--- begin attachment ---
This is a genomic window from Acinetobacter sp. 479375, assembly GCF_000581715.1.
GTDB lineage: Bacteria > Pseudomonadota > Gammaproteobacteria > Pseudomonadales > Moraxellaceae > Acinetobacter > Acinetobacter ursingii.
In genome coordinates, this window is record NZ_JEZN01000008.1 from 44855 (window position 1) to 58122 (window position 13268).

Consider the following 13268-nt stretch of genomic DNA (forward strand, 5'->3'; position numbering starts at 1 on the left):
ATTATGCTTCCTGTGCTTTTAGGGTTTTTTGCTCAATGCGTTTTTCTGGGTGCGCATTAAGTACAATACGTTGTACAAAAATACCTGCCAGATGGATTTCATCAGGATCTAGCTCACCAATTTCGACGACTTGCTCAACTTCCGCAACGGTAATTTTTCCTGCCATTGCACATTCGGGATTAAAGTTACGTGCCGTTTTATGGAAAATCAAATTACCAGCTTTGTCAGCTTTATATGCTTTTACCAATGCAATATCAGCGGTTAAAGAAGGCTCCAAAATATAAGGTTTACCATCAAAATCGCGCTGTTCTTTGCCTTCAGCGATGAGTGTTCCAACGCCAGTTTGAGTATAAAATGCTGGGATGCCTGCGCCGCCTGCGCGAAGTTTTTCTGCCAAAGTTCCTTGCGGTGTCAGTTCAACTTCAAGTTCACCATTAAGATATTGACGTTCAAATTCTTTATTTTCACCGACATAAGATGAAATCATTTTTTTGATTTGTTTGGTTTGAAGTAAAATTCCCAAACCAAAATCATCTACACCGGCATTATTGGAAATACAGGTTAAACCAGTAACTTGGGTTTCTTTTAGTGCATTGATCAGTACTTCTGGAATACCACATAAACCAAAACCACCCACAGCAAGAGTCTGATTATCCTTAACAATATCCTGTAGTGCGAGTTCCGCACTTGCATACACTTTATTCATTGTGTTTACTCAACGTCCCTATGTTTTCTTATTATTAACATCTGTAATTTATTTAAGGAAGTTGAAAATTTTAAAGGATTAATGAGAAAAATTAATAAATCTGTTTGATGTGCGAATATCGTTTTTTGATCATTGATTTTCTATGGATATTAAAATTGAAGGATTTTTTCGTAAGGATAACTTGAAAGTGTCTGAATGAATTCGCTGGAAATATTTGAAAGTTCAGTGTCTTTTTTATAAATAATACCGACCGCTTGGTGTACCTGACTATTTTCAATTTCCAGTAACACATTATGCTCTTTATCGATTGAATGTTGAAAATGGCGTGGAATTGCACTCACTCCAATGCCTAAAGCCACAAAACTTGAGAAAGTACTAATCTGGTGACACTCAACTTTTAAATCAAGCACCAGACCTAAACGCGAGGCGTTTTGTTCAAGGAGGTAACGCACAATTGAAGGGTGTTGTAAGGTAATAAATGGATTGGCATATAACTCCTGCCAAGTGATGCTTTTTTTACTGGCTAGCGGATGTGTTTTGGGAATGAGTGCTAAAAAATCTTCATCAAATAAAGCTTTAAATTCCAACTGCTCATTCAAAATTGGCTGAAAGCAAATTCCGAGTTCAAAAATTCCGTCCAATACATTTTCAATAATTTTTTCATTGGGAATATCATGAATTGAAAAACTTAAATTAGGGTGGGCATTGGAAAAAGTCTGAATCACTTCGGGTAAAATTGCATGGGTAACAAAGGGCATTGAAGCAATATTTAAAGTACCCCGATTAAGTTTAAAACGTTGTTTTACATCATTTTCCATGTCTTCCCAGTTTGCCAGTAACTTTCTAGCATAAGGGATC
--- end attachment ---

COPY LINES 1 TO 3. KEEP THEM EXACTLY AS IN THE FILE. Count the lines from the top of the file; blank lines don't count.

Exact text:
This is a genomic window from Acinetobacter sp. 479375, assembly GCF_000581715.1.
GTDB lineage: Bacteria > Pseudomonadota > Gammaproteobacteria > Pseudomonadales > Moraxellaceae > Acinetobacter > Acinetobacter ursingii.
In genome coordinates, this window is record NZ_JEZN01000008.1 from 44855 (window position 1) to 58122 (window position 13268).